A ‘CONSTRUCTIVE’ meeting on sea eagle predation gave crofters and farmers the opportunity to voice concerns to stakeholders about the costs incurred by the birds on their businesses.

Skye, Lochaber and Badenoch MSP, Kate Forbes, hosted the round-table discussion in Fort William, last weekend, which saw local farmers and crofters, as well as representatives from SNH, NFUS, RSPB, Forest and Land Scotland, and SRUC, discuss an action plan for the future.

Appin hill farmer, David Colthart, who chairs the Argyll and Lochaber Sea Eagle Stakeholder Group, commented: “A good constructive discussion ensued, but some of the farmers did feel that the current scheme does not cover the financial losses that have been incurred where there have been years of continual predation.

“I still feel that the current route is to continue with the action plan, but in my opinion, in cases where serious damage has been demonstrated and after all reasonable and practical measures have been tried but the killing doesn’t stop, then these problem birds need to be removed. After all it is provided for in law,” he said.

SNH policy and operations manager, Rae McKenzie, added: “It was useful to hear everyone’s views and ideas and to have the opportunity to discuss both solutions and constraints to solving the problem of livestock predation by sea eagles where it occurs.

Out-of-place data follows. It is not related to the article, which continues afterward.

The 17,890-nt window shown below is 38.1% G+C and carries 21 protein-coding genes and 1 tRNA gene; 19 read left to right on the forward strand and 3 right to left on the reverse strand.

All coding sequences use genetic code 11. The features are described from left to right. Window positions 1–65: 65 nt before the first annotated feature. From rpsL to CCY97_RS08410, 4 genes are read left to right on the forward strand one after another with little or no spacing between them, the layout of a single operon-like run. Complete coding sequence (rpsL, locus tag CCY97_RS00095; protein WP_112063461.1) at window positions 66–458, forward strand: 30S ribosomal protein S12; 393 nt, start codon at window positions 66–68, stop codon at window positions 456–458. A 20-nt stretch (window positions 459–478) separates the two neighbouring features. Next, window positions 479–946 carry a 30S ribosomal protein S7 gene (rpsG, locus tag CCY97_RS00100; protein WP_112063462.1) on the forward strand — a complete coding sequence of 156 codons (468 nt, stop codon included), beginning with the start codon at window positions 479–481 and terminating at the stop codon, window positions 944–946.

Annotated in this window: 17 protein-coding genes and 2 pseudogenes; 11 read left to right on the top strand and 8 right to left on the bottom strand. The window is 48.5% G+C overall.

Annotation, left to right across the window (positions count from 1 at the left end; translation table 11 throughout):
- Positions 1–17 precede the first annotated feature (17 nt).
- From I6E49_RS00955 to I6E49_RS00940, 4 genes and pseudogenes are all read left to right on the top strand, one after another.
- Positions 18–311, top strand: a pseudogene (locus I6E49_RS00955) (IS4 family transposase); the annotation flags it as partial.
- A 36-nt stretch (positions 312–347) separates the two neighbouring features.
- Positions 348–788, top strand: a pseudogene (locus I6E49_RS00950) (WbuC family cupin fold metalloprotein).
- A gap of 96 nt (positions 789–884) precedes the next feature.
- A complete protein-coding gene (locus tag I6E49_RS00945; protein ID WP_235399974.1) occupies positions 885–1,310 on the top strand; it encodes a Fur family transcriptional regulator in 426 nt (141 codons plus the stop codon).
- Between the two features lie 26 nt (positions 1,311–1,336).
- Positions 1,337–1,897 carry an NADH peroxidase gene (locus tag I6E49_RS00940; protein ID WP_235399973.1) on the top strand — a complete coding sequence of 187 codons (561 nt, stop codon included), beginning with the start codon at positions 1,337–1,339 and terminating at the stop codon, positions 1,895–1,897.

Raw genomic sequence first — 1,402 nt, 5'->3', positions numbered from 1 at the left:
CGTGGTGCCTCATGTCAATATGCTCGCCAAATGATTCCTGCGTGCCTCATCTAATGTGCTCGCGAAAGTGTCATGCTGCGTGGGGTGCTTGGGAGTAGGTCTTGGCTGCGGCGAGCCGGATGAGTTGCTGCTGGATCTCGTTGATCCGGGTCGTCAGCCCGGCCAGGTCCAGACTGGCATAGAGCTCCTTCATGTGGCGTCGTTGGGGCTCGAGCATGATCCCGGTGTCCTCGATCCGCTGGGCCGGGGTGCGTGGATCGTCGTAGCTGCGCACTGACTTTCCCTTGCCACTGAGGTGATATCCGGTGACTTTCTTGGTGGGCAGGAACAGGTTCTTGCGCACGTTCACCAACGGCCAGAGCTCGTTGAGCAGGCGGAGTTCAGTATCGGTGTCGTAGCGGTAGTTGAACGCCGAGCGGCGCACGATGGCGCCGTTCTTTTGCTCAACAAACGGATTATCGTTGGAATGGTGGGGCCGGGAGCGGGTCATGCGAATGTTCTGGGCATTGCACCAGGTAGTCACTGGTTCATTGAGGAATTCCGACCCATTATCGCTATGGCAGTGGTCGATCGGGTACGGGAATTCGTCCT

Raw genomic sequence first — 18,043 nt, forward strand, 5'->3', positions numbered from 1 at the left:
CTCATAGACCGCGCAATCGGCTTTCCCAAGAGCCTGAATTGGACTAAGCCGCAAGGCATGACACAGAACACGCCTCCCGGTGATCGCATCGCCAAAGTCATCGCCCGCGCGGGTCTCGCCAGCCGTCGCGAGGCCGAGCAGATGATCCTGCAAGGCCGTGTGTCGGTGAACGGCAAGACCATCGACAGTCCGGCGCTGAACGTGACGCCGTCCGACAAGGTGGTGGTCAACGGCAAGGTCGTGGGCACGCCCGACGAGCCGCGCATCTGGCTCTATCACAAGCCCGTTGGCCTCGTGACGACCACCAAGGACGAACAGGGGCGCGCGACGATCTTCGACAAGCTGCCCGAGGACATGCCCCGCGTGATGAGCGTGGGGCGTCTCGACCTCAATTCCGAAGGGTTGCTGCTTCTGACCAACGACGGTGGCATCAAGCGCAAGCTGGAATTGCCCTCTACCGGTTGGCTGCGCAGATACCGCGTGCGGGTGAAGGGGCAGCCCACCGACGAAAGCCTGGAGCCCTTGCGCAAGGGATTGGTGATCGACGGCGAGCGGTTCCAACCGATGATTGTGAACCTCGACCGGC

“Through the ‘White-tailed Eagle Action Plan’, we have been working closely with farmers, crofters and other partners over the past three years to trial management techniques which can help reduce any negative impacts. We encourage farmers and crofters to contact us to find out more,” she added.

Ardnamurchan tenant farmer, John MacAuley, felt the discussion was ‘possibly another exercise in kicking the can along the road’. At his own farm in Kinlochmoidart he had recorded losses of up to 30% on his lambs and adult sheep, which have had to be destroyed, attributing the losses to the sea eagles.

“We have made the decision to transport our ewes three hours away to rented grazings for lambing, with all breeding stock returning to the hill in August after lamb sales etc.”

“I did not renew my membership of the sea eagle scheme because I was so insulted by the begging nature to claim a derisory amount that would not even achieve 10% of the financial impact on my business. I welcome the recent progress with SNH, but even after all this time they have no apparent grasp of the potential financial impact to farming of this introduction program,” he stressed.

“Looking forward, it gives little confidence in the design of future support structure of reward for public good.”

Member of the National Sea Eagle Stakeholders Group and head of SRUC’s Hill and Mountain Research Centre, Davy McCracken, added: “While it would be too much to say that the crofters and farmers left completely satisfied, I did get the impression that they did appreciate the opportunity to discuss their concerns.

“On a wider note, while there is a lot of attention given when conflicts arise, the fundamental fact that hill farmers and crofters are essential to maintaining much of the habitats and wildlife in the Highlands and Islands is often lost in those debates.”

Ms Forbes concluded: “We had a very frank conversation, as I had hoped, about sea eagle predation and how to support farmers. People shared their personal stories, and it is clear that this is an emotive issue with no easy answers. There are a number of actions to take forward but perhaps the most valuable aspect was that crofters felt there was recognition of the challenges they face.”